Wednesday, November 15, 2017

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1 Wednesday, November 15, 2017 Northern Europe: Physical Geography Objective: Locate and describe the various traditional regions of Western Europe. Outline how the physical geography varies from region to region. Objective: complete Warm-Up, write outline notes and view Geography Now: Denmark. Do Now: How many credits do you need to graduate? What career endorsement are you following? Fjord a long, narrow, deep inlet of the sea between high cliffs, as in Norway and Iceland, typically formed by submergence of a glaciated valley. Arctic Circle- one of the five major circles of latitude that mark maps of the Earth.(66 N)

2 Physical Geography of Northern Europe Landforms Glaciation has been the primary process by which the landforms of Northern Europe came to be as they are today. During the last ice age, the process of glaciation scoured the land and shaped the landforms. Ice filled the valleys and carved out long, narrow, steep-sided fjords (fee AWRDS) that are now filled with seawater. The ice that covered Northern Europe during the last ice age was over one mile thicc. It was so heavy that it pressed the land down into the Earth s mantle. Over time, as the ice melted and lessened the weight on the land beneath, the land began to rise in a process called continental rebound.

3 Interactive #1

4 Physical Geography of Northern Europe Landforms Pt. 2 Northern Europe is made up of five countries: Norway and Sweden on the Scandinavian Peninsula, Denmark on the Jutland Peninsula, Finland in the eastern part of the region, and the island country of Iceland in the North Atlantic Ocean. Most of Norway and northern Sweden are mountainous, but in southern Sweden lowlands slope gently to the Baltic Sea. Glaciers from the last ice age left behind thousands of sparkling lakes in these two countries as well as in Finland. Svalbard is an archipelago in the Arctic Ocean that constitutes the northernmost part of Norway. The landforms of Svalbard were created through repeated ice ages and the folding and faulting due to continental drift and plate tectonics.

5 Physical Geography of Northern Europe Landforms Pt. 3 Although considered to be a European country, Iceland sits partly on ocean crust shared with the North American continent, as it straddles the Mid-Atlantic Ridge that marks the boundary between the Eurasian and North American tectonic plates. The tectonic activity caused by these plates separating is the source of the abundant geothermal energy in the region. Glaciers cover roughly 11 percent of the island. The largest, Vatnajökull, is nearly 1,300 feet (400 m) thicc and covers about 8 percent of the island. It is by far the largest glacier in Europe. The word geyser is derived from a geyser in Iceland named Geysir.

6 Physical Geography of Northern Europe Water Systems Glaciation left hundreds of thousands of lakes in Northern Europe. Iceland s rivers consist of glacial debris, making them cloudy. Many of the rivers of the Scandinavian Peninsula are short and do NOT provide easy connections between cities. These rivers mostly flow toward the southeast with many falls and rapids, eventually emptying into the Gulf of Bothnia or the Baltic Sea. The countries of Northern Europe harness the power of these falls and rapids to run hydroelectric power plants.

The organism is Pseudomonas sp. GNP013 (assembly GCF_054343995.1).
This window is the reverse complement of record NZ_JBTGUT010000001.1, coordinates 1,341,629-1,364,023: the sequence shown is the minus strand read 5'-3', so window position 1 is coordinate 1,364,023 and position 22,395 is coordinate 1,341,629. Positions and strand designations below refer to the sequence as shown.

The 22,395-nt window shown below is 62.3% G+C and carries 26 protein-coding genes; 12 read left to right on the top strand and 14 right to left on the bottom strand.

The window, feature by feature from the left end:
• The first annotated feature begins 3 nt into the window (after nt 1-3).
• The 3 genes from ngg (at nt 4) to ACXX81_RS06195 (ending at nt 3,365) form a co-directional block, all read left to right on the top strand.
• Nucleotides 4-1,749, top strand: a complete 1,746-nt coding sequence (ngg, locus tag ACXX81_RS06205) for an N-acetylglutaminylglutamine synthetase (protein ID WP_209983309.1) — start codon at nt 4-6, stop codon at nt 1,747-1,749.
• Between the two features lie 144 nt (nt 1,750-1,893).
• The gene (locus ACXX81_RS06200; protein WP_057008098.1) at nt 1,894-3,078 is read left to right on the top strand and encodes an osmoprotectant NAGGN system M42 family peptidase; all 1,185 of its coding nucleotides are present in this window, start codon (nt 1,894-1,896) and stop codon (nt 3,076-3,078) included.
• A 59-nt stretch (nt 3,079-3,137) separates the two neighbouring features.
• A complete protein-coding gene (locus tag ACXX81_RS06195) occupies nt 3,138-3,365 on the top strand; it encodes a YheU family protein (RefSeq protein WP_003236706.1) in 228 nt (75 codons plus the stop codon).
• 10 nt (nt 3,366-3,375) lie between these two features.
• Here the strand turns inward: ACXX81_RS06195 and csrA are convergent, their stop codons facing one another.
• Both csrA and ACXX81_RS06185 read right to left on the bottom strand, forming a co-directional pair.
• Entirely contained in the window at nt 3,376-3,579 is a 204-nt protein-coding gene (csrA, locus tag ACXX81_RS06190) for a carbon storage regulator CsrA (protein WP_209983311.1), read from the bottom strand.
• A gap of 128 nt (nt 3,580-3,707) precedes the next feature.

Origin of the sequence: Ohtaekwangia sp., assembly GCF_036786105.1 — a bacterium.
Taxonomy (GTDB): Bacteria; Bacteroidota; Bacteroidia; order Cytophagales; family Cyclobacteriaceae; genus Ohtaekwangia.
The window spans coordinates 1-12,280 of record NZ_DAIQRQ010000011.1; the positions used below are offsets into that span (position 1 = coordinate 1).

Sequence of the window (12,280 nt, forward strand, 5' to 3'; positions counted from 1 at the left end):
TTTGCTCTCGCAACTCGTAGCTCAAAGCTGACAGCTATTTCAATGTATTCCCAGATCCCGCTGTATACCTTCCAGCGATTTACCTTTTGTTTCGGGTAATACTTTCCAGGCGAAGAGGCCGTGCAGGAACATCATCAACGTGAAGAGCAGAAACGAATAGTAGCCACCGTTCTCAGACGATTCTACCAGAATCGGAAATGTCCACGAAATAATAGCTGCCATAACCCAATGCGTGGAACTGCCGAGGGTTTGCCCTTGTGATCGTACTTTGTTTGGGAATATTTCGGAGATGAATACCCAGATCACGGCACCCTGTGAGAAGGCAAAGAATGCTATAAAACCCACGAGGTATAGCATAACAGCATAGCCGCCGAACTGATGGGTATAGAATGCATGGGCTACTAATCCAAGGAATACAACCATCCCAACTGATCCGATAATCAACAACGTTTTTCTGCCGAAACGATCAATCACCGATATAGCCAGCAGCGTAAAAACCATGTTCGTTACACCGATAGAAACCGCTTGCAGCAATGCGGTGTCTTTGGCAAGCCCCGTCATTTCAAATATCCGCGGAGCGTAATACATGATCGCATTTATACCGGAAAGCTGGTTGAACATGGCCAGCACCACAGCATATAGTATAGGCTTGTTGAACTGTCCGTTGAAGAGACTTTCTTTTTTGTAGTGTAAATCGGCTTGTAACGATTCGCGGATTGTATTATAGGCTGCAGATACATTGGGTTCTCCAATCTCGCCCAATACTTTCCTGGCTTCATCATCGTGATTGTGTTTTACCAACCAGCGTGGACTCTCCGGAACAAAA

7 Physical Geography of Northern Europe Climate Regions and Biomes The climate patterns and biomes of Northern Europe are affected by latitude, landforms, wind patterns, ocean currents, and distance from water. In Iceland, the Gulf Stream creates a mild climate even though the country is located in higher latitudes. Due to dry conditions, poor soil quality, extremely cold temperatures, and frozen ground, vegetation in this climate is limited. Arctic tundra plants must adapt to the short, cold growing seasons. The frozen ground prevents plants with deep roots, like trees, from growing. Animals in the alpine zone migrate to lower elevations in the winter to escape the cold and find food.

8 Physical Geography of Northern Europe LEGO Land Finland s peat deposits cover nearly one-third of the country. Peat is vegetable matter found in swamps. It is dug up, chopped into blocks, and dried so it can be burned. Norway is one of the world s leading producers of hydroelectric power. Norway is also Europe s largest oil producer and the world s second-largest natural gas exporter. Other European countries rely on Norway as an important supplier of both sources of fuel. Denmark also has oil and natural gas, but renewable wind energy is its most important energy source. Denmark ranks number one in the world for electricity generated from renewable sources. The world famous LEGOS are made in Denmark.

9 Anomalies and Other Stuff Aurora Borealis The Northern Lights (also called Aurora Borealis) stem from when large numbers of electrons stream in towards the Earth along its magnetic field and collide with air particles. The air then lights up rather like what happens in a fluorescent light tube. The resulting colors of the Northern Lights reflect gases we find up there. The charged particles originate from the sun, and the weather conditions on the sun decide whether or not we will see the aurora. The Northern Lights can be viewed from other northern locations as well, but the northern half of Norway and Sweden, as well as all of Iceland, are famous for having "the best seats" for viewing the Aurora Borealis.

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